The king mourned, but he did not think that the queen had done this wicked deed. As he feared that the girl would also be stolen away from him, he wanted to take her away with him. However she was afraid of her stepmother and asked the King to let her stay just this one night more in the forest castle.
The poor girl thought, “I can no longer stay here. I will go and seek my brothers.”
When night came, she ran away, straight into the forest. She walked the whole night long and next day also without stopping, until she could go no farther for weariness. She saw a forest hut, went into it and found a room with six little beds. She did not venture to get into one of them, but crept under one, laying down on the hard ground, intending to pass the night there.
The sister meets her six brothers
Just before sunset she heard a rustling and saw six swans come flying in at the window. They alighted on the ground, blew at each other and blew all the feathers off. Their swan’s skins stripped off like a shirt.
The young woman looked at them and recognized her brothers. She was glad and crept forth from beneath the bed. The brothers were not less delighted to see their little sister, but their joy was of short duration.
“You cannot stay here,” they said to her. “This is a shelter for robbers, if they come home and find you, they will kill you.”
“But can you not protect me?” the little sister asked.
“No,” they replied, “only for one quarter of an hour each evening can we lay aside our swan’s skins and have during that time our human form; after that, we are once more turned into swans.”
The little sister wept and said, “Can you not be set free?” “Oh no,” they answered, “the conditions are too hard! For six years you may neither speak nor laugh, and in that time you must sew together six little shirts of asters for us. If one single word falls from your lips, all your work will be lost.”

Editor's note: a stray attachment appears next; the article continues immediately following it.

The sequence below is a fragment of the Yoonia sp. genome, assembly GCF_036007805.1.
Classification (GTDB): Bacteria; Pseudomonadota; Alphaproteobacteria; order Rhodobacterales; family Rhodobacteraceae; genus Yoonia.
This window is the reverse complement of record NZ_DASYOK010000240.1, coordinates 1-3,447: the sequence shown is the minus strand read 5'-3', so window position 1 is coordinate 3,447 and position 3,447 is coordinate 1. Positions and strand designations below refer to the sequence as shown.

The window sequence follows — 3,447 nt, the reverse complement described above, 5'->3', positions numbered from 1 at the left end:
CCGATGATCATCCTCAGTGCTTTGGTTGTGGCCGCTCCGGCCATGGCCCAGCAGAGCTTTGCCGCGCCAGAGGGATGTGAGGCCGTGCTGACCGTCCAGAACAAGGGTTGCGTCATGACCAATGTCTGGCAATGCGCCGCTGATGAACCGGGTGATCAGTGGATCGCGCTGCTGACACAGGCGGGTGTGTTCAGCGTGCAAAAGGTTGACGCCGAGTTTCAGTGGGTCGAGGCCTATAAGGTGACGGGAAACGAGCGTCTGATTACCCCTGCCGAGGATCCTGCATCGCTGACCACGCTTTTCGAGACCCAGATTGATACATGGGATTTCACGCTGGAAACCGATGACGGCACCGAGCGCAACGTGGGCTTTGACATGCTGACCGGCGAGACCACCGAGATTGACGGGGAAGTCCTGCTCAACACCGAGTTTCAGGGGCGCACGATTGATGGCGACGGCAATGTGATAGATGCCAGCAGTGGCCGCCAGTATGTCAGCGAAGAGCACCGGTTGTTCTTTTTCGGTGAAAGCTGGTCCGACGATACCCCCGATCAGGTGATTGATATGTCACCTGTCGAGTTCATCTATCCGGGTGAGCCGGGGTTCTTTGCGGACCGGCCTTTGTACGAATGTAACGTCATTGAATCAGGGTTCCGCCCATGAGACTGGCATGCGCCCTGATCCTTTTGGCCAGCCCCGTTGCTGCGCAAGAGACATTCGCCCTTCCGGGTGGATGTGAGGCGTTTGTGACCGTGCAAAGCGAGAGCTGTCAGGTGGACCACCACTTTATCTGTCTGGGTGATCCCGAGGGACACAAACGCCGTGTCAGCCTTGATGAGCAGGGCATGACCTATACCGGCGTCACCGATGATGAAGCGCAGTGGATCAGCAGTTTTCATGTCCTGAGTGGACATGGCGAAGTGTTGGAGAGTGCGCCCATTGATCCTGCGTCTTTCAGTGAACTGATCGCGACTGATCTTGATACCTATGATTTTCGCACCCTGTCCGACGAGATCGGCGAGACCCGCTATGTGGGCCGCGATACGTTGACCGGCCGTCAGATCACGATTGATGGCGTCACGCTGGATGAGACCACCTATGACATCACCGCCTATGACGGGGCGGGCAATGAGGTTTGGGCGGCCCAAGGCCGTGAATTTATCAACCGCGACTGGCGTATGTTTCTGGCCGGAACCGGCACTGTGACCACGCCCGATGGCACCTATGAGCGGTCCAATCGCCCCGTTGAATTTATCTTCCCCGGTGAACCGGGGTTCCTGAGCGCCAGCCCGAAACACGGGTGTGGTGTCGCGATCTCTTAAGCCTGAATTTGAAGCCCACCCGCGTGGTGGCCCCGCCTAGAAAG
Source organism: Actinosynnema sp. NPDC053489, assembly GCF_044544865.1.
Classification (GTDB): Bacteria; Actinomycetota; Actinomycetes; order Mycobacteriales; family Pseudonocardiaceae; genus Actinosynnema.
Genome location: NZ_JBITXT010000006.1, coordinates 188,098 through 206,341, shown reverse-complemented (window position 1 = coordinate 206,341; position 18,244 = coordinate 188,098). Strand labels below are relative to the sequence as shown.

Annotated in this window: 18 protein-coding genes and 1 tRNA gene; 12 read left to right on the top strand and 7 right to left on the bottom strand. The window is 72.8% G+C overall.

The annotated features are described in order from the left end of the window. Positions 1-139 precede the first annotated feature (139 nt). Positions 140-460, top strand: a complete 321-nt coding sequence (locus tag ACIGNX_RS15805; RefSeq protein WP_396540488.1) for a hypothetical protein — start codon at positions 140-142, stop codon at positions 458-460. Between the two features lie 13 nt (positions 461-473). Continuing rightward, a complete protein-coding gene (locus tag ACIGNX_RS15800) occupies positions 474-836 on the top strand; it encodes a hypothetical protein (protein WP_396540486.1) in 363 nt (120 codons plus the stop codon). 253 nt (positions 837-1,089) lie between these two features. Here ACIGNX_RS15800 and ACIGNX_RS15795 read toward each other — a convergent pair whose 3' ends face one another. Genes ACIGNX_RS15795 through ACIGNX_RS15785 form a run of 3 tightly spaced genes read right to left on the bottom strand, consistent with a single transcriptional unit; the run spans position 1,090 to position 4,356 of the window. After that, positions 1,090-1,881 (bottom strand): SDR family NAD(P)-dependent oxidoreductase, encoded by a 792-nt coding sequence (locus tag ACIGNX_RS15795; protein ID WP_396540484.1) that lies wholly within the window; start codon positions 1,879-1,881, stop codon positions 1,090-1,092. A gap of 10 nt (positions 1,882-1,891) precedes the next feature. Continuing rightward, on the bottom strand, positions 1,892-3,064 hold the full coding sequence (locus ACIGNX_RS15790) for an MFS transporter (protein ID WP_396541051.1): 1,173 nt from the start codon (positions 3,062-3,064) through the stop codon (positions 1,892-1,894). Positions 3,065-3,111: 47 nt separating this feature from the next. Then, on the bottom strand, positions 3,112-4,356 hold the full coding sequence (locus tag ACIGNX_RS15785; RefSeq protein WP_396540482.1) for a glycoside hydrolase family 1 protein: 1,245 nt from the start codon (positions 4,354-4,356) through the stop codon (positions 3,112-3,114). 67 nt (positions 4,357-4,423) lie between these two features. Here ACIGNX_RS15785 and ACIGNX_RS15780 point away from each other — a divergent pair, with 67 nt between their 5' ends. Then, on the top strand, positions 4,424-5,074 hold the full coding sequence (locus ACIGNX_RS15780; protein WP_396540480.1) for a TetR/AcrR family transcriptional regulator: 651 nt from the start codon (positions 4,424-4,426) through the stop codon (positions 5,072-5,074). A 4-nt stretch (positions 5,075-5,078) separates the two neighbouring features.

When the brothers had said this, the quarter of an hour was over and they flew out of the window again as swans.
The sister starts her years of silence
The sister firmly resolved to deliver her brothers, even if it should cost her her life. She left the hut, went into the midst of the forest, seated herself on a tree and passed the night there. Next morning she went out, gathered asters and began to sew. She could not speak to anyone and she had no inclination to laugh. She just sat there and looked at nothing but her own work.
When she had already spent a long time there it came to pass that the king of the country was hunting in the forest. His huntsmen came to the tree on which she was sitting. They called to her and said, “Who are you?”
She gave no answer.
“Come down to us,” they said. “We will not do you any harm.”
She only shook her head. As they pressed her further with questions she threw her golden necklace down to them, to give them something to be content. They, however, did not cease. She threw her girdle down to them, and as this also was to no purpose, her garters, and by degrees everything that she had on that she could do without until she had nothing left but her shift. The huntsmen, however, did not let themselves be turned aside by that, but climbed the tree, fetched her down and led her before the king.
The king asked, “Who are you? What are you doing on the tree?”
The sister marries a king
She did not answer. He put the question in every language that he knew, but she remained as mute as a fish. She was so beautiful that the king’s heart was touched. He was smitten with a great love for her. He put his mantle on her, took her before him on his horse and carried her to his castle. Then he caused her to be dressed in rich garments.
She shone in her beauty like bright daylight, but no word could be drawn from her. He placed her by his side at the table. Her modest bearing and courtesy pleased him so much that he said, “She is the one whom I wish to marry, and no other woman in the world.” And after some days he united himself to her.
The king had a wicked mother who was dissatisfied with this marriage and spoke ill of the young queen. “Who knows,” she said, “from where the creature who can’t speak, comes? She is not worthy of a king!”